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Wellness Matters 19.11.2021

Light at the End of the Tunnel

This weekend a few members of Columba 1400 HTLA Cohort 50 are catching up for ten pin bowling and a long lunch. The past two years have flown by and this is our first opportunity to physically reconnect, having been thwarted during lockdown, and we will really miss those who had to opt out for family reasons.

I’ve said it before and I'll say it again: HTLA Columba 1400 was the start of something truly transformative for me, and I will continue to pay it forward.


Like many of us, my mental health hasn’t always been as positive as it is now, and I am grateful to be in a good place today, knowing this generates an empathic approach when coaching my clients.

However, as many who have experienced trauma will know, there are triggers which hurtle us back to being scared, anxious and frightened without a voice.


Over my lifetime, I have been subjected to unwarranted, aggressive intimidation from men. I also have had to contend with the insipid 'alright darling, give us a smile.’ I would respond by ignoring them, but over time I began to be worn down by their small but significant assault on my character.

I practice what I preach: offer kindness, show forgiveness, smile, say good morning, but another comment would render me powerless and throw me off course. These incidents are few and far between these days, thankfully, and tend to be the mainstay of the 50+year olds, which is still unacceptable.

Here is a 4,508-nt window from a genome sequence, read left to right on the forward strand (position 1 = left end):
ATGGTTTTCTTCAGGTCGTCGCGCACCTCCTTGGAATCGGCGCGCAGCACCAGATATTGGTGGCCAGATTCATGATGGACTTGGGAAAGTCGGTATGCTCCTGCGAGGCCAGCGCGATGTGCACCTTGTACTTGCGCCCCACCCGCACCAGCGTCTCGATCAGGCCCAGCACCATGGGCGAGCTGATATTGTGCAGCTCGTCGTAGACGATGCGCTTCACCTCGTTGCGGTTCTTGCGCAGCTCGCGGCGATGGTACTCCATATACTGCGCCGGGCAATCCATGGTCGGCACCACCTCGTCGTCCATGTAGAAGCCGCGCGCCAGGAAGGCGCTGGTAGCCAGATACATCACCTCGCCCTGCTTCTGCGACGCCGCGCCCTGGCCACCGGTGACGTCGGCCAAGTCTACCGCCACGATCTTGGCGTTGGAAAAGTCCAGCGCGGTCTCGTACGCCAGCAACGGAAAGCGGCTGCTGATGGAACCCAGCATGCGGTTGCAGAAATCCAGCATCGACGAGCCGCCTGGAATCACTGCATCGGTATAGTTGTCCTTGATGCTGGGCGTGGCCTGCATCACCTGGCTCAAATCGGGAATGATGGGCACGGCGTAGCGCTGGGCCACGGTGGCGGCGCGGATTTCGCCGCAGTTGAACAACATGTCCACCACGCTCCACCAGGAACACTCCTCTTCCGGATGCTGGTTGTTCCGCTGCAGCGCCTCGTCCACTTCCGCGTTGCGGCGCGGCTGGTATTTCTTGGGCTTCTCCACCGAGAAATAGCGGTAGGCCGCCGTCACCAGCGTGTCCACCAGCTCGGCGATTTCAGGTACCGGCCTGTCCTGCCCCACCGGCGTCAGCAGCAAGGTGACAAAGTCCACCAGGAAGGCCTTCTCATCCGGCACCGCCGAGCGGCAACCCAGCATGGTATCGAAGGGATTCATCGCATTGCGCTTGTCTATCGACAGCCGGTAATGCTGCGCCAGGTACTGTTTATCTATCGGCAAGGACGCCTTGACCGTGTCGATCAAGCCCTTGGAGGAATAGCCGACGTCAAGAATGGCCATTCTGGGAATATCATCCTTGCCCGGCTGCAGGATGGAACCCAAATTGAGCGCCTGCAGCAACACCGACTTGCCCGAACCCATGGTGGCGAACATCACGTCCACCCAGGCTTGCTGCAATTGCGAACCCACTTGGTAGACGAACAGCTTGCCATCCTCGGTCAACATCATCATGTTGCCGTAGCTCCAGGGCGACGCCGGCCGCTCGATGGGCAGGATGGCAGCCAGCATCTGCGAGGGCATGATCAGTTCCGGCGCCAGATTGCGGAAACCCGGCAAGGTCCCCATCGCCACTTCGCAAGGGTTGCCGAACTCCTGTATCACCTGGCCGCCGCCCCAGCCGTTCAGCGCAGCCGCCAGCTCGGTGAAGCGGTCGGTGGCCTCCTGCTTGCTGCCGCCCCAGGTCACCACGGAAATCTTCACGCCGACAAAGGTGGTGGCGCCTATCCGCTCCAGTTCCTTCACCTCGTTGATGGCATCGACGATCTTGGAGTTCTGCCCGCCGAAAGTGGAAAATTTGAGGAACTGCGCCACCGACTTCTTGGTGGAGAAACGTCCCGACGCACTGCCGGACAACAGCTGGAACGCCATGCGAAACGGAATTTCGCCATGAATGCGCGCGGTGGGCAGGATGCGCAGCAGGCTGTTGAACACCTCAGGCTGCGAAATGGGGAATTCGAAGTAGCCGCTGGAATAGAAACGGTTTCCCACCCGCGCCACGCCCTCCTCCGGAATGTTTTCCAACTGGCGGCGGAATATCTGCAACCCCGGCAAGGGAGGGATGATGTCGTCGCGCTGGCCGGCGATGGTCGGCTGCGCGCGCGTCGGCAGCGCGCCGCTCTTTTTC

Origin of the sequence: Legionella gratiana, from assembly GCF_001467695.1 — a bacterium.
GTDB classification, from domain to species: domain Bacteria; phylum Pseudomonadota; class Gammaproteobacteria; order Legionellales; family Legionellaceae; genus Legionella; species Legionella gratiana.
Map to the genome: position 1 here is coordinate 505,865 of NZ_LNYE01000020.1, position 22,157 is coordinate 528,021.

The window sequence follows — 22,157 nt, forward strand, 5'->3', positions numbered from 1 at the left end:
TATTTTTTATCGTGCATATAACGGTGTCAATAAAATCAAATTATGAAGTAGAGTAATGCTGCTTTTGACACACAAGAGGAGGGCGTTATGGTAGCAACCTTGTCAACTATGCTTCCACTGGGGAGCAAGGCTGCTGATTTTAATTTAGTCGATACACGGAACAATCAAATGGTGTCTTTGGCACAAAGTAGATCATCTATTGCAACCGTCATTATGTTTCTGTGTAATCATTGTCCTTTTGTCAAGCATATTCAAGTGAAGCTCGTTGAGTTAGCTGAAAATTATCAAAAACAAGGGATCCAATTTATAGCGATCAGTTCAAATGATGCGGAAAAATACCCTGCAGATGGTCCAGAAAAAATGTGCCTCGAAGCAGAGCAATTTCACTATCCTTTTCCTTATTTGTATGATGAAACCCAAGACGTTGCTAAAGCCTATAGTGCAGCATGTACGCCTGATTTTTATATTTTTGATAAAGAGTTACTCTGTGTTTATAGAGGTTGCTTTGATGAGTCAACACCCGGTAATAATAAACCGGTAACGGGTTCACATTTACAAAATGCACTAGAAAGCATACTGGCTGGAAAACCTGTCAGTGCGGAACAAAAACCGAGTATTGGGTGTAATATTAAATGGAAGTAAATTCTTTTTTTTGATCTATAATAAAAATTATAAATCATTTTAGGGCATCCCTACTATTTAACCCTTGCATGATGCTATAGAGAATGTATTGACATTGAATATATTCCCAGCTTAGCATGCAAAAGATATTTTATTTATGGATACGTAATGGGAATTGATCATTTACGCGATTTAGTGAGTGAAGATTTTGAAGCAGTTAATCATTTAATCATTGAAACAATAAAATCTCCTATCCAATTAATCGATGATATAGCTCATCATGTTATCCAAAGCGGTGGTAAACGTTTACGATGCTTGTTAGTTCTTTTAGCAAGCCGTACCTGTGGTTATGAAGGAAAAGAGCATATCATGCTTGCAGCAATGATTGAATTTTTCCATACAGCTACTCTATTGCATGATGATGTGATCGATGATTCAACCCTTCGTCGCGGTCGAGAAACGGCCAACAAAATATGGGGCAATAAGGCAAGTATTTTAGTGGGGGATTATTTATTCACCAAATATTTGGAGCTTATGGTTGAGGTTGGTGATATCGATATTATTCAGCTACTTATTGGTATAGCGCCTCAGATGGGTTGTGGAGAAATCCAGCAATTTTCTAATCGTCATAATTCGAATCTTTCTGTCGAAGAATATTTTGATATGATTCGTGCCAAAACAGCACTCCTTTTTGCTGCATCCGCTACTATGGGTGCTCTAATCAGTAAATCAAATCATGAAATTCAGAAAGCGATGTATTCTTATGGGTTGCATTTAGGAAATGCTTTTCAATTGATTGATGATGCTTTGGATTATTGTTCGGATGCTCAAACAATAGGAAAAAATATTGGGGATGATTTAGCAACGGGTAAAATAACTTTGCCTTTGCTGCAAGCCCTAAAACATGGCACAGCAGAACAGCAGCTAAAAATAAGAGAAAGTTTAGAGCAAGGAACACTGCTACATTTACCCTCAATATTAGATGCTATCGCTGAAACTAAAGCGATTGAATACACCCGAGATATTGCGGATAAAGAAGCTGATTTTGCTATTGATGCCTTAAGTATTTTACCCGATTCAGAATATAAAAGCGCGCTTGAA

Not so long ago a pub acquaintance (65 + years) asked me how my business was, and when I responded how pleased I was that my client base was growing, they responded with a wink and a nudge and leeringly smirked: ‘Ooh, clients, eh? And what services do you offer?’ I was speechless and very angry. I could not find the words to retaliate.


My own advice that ‘no response is a response’ serves me well on many occasions, but it can also prevent necessary action being taken, like being clear there is no place for sexist behaviour - ever.


My fairy lights were deliberately cut a few weeks ago, and a dark tunnel of self doubt, low self esteem and bruised confidence loomed in front of me. Although I knew there was a light at the end of the tunnel, I was struggling to get there. Before phoning the police, I had to prove who it was by looking through my CCTV, which took hours and increased my resentment, further damaging my mental health. I persevered and sure enough, they are under cover of darkness but clear as day, tampering with my fairy lights, leaving them in pieces and then (conveniently) walking towards my CCTV. It is now in the hands of the police and my mental health is slowly recovering.


Whatever trauma or challenges you have faced, you are likely to be inadvertently propelled back there at times, but by reaching out for help, you can emerge stronger and possibly even more resilient. Old patterns of helplessness start to diminish, and being kinder to yourself is a priority. Almost as soon as I verbalised to my family and close friends just how badly this petty act of vandalism had affected me, I began to recover, because I wasn’t alone.


Toxic elements which impact on your life can be managed, so if you are struggling, please call Samaritans now. Don’t wait, just do it.


Let’s spread kindness by engaging in small acts of support to each other, actively listening, believing and empathising.

When I had a delightful and unexpected request to coach one of Cohort 50 last night, they thanked me and said, ‘You’re good’, I replied, ‘I know!’


If you would like to talk to me about how coaching can help you, please book through my website www.catchinglightwellness.co.uk.

I look forward to hearing from you.




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